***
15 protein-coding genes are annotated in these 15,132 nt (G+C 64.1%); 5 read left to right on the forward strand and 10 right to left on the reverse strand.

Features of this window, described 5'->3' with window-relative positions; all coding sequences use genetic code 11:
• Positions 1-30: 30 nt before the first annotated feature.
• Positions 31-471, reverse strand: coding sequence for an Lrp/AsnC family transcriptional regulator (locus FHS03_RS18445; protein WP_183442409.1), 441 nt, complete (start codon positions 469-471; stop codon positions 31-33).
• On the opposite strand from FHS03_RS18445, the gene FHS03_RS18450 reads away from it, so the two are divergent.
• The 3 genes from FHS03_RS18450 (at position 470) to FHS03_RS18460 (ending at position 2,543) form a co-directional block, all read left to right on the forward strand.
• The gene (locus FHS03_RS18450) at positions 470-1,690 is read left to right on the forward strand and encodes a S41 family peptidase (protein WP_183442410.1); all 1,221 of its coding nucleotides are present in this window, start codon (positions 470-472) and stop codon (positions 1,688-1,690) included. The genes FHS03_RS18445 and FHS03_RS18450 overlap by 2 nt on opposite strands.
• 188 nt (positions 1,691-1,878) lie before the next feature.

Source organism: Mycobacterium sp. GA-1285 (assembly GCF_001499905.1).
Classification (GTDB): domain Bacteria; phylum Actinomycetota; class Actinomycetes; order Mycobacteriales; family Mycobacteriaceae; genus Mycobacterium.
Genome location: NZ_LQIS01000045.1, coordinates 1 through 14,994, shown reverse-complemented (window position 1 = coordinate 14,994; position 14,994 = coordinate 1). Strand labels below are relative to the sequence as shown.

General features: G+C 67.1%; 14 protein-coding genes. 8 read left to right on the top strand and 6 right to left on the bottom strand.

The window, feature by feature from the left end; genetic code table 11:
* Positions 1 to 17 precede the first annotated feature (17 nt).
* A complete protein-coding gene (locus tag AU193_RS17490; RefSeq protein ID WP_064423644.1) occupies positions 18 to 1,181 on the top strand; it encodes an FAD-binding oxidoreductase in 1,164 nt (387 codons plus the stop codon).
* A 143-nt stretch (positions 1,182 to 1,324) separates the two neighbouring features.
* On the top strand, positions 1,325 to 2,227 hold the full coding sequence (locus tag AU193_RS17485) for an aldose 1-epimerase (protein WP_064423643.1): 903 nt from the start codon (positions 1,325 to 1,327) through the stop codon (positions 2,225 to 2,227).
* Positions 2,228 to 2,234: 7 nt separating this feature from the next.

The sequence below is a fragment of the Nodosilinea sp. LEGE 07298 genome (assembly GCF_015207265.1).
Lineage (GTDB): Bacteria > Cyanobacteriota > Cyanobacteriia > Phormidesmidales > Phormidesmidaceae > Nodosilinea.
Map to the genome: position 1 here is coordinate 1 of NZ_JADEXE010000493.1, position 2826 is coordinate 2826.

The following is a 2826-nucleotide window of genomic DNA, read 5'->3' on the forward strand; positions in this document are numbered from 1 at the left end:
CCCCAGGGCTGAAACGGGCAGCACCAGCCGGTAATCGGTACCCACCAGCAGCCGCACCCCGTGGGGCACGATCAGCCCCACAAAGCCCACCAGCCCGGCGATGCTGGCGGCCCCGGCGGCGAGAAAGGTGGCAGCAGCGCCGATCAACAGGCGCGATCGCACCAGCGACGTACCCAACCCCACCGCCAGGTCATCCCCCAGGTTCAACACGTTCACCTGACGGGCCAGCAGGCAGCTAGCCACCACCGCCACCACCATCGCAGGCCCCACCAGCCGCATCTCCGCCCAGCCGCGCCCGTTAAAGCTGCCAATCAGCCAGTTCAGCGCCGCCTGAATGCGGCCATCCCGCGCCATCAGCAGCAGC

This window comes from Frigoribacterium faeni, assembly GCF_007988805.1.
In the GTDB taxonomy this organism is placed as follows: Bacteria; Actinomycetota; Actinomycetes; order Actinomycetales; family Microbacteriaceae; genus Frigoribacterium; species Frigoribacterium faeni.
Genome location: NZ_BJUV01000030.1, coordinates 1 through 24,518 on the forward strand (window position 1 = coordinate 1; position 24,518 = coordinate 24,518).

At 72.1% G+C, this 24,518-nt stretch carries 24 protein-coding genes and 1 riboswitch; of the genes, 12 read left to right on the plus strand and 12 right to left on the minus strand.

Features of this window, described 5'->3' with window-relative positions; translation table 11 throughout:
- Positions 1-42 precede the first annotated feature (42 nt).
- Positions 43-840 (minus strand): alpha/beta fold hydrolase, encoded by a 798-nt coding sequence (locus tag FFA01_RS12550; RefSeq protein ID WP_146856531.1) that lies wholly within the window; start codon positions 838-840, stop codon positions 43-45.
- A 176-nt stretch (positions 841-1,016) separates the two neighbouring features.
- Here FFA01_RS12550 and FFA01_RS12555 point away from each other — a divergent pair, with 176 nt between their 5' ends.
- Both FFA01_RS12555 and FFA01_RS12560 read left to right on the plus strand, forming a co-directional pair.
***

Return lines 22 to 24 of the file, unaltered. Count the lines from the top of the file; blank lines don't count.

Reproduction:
The following is a 2826-nucleotide window of genomic DNA, read 5'->3' on the forward strand; positions in this document are numbered from 1 at the left end:
CCCCAGGGCTGAAACGGGCAGCACCAGCCGGTAATCGGTACCCACCAGCAGCCGCACCCCGTGGGGCACGATCAGCCCCACAAAGCCCACCAGCCCGGCGATGCTGGCGGCCCCGGCGGCGAGAAAGGTGGCAGCAGCGCCGATCAACAGGCGCGATCGCACCAGCGACGTACCCAACCCCACCGCCAGGTCATCCCCCAGGTTCAACACGTTCACCTGACGGGCCAGCAGGCAGCTAGCCACCACCGCCACCACCATCGCAGGCCCCACCAGCCGCATCTCCGCCCAGCCGCGCCCGTTAAAGCTGCCAATCAGCCAGTTCAGCGCCGCCTGAATGCGGCCATCCCGCGCCATCAGCAGCAGC

This window comes from Frigoribacterium faeni, assembly GCF_007988805.1.